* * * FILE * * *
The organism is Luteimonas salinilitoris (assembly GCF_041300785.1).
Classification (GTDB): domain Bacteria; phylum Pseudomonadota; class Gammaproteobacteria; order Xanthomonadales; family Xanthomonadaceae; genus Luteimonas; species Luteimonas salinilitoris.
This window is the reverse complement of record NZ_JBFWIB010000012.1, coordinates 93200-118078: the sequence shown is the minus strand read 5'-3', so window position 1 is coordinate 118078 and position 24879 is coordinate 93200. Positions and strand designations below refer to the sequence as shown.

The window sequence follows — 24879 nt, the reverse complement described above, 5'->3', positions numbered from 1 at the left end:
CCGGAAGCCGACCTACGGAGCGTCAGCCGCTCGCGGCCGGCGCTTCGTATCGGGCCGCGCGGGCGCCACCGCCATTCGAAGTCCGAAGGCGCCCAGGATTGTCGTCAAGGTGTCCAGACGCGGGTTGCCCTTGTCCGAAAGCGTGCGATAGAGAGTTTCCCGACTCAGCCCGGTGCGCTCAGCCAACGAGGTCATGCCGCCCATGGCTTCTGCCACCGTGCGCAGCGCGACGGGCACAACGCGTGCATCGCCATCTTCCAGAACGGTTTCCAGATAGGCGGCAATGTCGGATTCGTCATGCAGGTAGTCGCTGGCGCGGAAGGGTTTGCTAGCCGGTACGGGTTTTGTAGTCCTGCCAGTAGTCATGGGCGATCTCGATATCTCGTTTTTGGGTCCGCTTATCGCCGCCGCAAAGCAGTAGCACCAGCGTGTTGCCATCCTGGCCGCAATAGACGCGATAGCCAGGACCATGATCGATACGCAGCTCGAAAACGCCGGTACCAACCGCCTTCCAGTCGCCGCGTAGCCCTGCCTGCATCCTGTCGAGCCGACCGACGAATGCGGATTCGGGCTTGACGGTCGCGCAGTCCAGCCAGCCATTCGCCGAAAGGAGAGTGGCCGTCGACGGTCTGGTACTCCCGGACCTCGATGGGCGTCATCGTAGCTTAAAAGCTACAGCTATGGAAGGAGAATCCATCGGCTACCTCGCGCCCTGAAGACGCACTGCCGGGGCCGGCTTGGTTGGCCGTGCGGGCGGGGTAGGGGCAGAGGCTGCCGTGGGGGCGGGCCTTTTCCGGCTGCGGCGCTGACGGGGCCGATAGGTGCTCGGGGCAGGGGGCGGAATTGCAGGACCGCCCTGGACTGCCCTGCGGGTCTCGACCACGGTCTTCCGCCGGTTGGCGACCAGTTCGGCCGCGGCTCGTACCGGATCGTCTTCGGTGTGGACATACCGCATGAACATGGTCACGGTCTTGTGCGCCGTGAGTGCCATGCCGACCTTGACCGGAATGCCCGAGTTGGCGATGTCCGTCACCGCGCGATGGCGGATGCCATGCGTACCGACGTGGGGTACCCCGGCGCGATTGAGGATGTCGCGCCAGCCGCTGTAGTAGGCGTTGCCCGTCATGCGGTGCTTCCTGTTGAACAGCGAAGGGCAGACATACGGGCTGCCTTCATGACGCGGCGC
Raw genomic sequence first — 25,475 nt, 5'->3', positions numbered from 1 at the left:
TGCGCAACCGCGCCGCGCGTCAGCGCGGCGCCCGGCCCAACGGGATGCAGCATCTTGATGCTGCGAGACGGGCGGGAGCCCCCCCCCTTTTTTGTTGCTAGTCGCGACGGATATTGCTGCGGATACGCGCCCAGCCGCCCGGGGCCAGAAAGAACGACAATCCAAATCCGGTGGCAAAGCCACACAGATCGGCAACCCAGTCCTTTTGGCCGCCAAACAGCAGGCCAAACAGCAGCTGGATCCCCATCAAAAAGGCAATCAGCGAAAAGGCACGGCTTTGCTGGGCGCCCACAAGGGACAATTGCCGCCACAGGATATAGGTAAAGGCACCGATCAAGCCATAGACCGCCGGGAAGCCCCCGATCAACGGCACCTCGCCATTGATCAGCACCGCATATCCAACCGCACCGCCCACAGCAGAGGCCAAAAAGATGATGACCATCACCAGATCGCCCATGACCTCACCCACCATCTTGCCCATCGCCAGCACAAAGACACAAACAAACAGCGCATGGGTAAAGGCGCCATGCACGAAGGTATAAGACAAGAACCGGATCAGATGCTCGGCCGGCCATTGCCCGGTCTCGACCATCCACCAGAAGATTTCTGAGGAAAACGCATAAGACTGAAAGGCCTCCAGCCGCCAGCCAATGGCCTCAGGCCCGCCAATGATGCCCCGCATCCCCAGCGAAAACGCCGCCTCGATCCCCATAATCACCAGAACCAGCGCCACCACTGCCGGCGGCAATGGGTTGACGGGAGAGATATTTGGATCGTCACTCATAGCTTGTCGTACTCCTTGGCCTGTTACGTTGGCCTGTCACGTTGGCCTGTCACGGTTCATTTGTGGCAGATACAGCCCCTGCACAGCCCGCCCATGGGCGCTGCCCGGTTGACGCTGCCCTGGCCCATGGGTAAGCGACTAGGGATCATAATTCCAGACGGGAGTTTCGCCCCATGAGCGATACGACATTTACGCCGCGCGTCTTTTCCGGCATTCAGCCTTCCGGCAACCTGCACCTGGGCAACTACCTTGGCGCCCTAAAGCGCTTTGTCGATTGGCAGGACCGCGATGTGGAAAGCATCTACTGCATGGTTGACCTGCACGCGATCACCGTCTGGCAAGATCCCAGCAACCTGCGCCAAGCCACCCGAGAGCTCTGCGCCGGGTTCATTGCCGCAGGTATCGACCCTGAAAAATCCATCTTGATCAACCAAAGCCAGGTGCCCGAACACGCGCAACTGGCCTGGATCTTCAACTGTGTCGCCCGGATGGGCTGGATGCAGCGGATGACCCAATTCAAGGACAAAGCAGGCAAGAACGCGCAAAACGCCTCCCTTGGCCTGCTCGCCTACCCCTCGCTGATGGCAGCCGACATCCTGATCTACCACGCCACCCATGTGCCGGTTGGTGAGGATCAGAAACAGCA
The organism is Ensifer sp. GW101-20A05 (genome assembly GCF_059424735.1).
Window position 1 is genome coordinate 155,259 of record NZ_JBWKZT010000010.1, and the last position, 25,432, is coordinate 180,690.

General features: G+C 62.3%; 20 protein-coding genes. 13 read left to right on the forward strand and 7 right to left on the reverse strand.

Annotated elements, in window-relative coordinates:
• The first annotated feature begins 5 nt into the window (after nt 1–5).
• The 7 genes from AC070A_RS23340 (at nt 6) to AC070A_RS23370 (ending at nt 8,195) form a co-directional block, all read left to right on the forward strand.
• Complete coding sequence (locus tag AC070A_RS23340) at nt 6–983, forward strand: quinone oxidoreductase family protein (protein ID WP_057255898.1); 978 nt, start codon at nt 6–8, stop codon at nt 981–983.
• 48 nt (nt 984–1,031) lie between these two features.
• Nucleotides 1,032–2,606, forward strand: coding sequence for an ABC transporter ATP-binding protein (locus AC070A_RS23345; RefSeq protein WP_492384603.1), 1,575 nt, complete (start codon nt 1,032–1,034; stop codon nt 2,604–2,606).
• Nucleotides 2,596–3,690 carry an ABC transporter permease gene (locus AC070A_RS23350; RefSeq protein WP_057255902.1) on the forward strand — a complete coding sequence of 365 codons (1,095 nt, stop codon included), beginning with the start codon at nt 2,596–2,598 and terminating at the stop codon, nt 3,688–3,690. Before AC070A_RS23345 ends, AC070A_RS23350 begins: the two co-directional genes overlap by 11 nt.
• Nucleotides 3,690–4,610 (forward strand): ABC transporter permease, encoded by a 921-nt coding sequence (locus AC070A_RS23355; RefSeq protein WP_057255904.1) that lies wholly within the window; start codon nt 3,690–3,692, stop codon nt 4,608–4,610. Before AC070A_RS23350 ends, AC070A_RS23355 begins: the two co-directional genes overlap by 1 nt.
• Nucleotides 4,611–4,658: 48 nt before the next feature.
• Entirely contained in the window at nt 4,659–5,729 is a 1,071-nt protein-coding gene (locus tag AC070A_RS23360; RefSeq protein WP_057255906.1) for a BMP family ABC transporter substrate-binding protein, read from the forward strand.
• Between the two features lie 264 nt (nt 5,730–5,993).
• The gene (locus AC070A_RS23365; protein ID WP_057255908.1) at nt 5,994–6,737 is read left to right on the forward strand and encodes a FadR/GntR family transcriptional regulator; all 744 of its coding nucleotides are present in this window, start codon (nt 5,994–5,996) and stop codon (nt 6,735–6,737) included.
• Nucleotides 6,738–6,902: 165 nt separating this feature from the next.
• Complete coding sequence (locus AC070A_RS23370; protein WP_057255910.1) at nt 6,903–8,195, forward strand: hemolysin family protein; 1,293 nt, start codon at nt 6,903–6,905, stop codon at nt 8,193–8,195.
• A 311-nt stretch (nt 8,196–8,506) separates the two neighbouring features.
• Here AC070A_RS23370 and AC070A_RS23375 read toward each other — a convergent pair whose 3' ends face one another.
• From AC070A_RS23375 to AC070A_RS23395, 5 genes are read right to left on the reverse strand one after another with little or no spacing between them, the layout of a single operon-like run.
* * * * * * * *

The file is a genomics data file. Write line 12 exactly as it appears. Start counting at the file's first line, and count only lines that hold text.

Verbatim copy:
• The first annotated feature begins 5 nt into the window (after nt 1–5).